Wednesday, April 9, 2014

From The Hunger Games to the Church: Remember Who the Real Enemy Is

Katniss, along with other peasants from the districts stands ready to kill for no reason other than having been put in the position of kill or be killed by the oppressive capitol.  Before she can let her arrow do its job, in the midst of her fear, she is reminded by the target of her arrow what her mentor told her before the games began, "Remember who the real enemy is."  The Hunger Games are designed to make the participants view one another as enemies, but the true enemy must be the ones who have created the games and forced participation for the purpose of continuing their oppressive control of the people...  "Remember who the real enemy is."

Too often, the church (both locally and globally) can forget who the real enemy is.  We spend so much time and energy in our relationship with one another, we forget that the reason we are in relationship together is to be united with Christ in mission and fighting an enemy that is something beyond fellow believers in the church.  We can become participants inside a kind of "Hunger Games" intent on destroying one another, losing sight of the shared mission.

As the most "liberal" and most "conservative" wings of our denomination scheme over the best way to divide the church into two denominations that would be more ideologically homogenous and less theologically diverse, I sense that we have forgotten who the enemy is. 

I intend for this blog to be primarily geared toward the local church.  The local church is the primary front on which the love of Christ is offered to the world.  At St. Paul's we connect with people through the food bank, and community garden, family promise, our various ministries in Camden, etc.  We have a ministry of worship and teaching that is connected to our community, and when we are at our very best we are much more focused on the way our mission extends into the world, and is not overly inward focused.  For this reason, I hesitate to jump into denominational issues.  Talking too much about denominational issues strikes me as unnecessarily internally focused.  It feels a little like taking our eyes off the target.  However, at the same time, the truth is the conversations happening in the global church profoundly affects our local churches, and sets a tone that can cause all of us to lose focus.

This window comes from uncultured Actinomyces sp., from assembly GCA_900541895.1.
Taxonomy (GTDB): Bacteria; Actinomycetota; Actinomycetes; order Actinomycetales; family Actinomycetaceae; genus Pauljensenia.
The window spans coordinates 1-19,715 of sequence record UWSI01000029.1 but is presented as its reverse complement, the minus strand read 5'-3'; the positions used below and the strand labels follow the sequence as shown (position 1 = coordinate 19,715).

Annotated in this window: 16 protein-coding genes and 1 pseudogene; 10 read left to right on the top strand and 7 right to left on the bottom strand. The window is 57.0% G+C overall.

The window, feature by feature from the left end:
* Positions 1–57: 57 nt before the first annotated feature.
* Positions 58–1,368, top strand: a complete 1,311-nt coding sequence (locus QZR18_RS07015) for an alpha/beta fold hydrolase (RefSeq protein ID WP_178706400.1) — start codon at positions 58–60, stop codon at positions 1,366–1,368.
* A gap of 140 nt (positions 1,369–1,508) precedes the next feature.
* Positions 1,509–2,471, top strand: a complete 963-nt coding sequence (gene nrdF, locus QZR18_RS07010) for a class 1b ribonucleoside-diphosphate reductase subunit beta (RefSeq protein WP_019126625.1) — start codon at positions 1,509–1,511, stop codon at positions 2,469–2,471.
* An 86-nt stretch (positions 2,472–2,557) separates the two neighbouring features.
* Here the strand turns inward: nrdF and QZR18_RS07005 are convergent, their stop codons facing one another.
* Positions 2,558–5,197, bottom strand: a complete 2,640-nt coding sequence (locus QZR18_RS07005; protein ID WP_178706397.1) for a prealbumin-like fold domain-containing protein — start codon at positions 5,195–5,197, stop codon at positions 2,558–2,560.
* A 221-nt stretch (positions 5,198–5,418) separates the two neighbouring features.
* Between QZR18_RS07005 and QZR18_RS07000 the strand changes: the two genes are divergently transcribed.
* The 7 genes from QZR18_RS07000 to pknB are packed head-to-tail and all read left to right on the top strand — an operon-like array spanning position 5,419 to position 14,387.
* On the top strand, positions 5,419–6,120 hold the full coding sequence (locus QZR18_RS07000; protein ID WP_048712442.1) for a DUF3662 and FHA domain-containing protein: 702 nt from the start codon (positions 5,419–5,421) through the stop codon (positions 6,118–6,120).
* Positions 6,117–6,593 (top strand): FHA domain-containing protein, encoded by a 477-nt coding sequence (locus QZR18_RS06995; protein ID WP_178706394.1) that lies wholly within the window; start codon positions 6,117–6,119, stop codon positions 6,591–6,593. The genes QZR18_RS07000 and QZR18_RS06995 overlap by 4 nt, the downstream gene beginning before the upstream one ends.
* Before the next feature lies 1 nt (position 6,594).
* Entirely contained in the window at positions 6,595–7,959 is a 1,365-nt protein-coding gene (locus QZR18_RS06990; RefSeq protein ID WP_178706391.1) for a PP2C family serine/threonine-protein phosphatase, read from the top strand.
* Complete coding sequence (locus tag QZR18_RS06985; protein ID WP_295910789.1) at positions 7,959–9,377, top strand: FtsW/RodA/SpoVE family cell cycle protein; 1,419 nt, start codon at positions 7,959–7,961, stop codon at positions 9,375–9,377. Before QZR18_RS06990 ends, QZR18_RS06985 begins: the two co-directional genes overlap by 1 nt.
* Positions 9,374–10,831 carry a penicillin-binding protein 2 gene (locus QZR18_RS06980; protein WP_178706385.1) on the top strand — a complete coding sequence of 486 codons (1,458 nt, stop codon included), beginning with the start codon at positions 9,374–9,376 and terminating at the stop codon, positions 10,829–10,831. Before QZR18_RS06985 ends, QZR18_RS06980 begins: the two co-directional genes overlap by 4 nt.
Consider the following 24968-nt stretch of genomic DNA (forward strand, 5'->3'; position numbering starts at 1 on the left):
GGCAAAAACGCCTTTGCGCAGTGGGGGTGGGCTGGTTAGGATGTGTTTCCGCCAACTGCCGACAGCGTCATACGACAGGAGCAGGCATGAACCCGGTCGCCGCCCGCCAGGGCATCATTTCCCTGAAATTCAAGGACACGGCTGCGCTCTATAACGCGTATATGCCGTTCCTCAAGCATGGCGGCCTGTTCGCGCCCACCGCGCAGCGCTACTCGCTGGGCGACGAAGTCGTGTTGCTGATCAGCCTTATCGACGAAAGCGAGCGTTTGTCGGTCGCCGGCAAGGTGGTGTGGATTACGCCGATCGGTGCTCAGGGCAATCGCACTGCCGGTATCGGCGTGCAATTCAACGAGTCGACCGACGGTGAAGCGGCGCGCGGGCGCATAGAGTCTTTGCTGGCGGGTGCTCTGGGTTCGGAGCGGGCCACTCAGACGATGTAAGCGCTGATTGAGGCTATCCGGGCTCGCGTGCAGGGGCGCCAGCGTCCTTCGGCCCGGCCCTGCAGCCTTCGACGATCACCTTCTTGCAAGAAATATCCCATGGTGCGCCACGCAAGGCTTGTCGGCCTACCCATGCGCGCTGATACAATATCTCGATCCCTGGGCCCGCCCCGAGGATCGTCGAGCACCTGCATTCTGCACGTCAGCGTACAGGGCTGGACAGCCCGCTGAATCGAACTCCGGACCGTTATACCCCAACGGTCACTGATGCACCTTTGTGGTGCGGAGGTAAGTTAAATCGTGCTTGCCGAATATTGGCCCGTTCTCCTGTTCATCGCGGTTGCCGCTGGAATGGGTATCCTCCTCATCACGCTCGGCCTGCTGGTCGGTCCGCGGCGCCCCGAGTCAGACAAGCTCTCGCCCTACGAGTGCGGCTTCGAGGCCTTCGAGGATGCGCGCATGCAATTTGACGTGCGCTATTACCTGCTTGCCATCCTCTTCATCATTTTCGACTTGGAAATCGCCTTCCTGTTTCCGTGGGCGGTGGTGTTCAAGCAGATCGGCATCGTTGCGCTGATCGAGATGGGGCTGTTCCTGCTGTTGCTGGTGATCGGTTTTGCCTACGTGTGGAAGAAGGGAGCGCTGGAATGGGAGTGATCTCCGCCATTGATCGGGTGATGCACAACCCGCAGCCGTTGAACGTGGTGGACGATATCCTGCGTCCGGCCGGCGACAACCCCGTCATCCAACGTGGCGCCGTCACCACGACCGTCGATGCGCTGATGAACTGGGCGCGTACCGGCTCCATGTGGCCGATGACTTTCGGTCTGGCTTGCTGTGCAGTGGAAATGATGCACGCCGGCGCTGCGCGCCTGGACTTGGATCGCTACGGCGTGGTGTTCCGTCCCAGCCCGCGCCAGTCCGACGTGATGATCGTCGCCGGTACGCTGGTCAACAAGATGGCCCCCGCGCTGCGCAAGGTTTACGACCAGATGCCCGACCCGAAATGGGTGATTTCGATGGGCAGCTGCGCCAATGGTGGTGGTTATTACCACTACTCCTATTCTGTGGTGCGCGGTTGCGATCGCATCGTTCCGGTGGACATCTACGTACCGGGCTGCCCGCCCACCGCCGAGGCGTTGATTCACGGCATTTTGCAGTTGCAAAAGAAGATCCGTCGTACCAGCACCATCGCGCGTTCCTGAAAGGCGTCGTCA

So I want to encourage my colleagues who are denominational leaders to be sure not to forget who the enemy is.  And I want to encourage our lay people--don't become obsessed with the national conversations that are happening.  We have been called to desire the full image of God, which is characterized by the loving unity of three distinct persons (Father, Son, and Holy Spirit).  We have been called to be united in sharing that love with everyone in our community and beyond.  There exists in our community and the church real differences about which we must humbly listen to one another.  However, these differences do not need make us enemies with one another; let us remember who the real enemy is. 


  1. If only we could forget politics and only remember love.

  2. Very true. I liked studying church history, but I have to say the story of the disputes, while interesting and important historically speaking, is not the most inspiring reading. Rather stories of faithfulness and Christ-like love are timeless and stirring.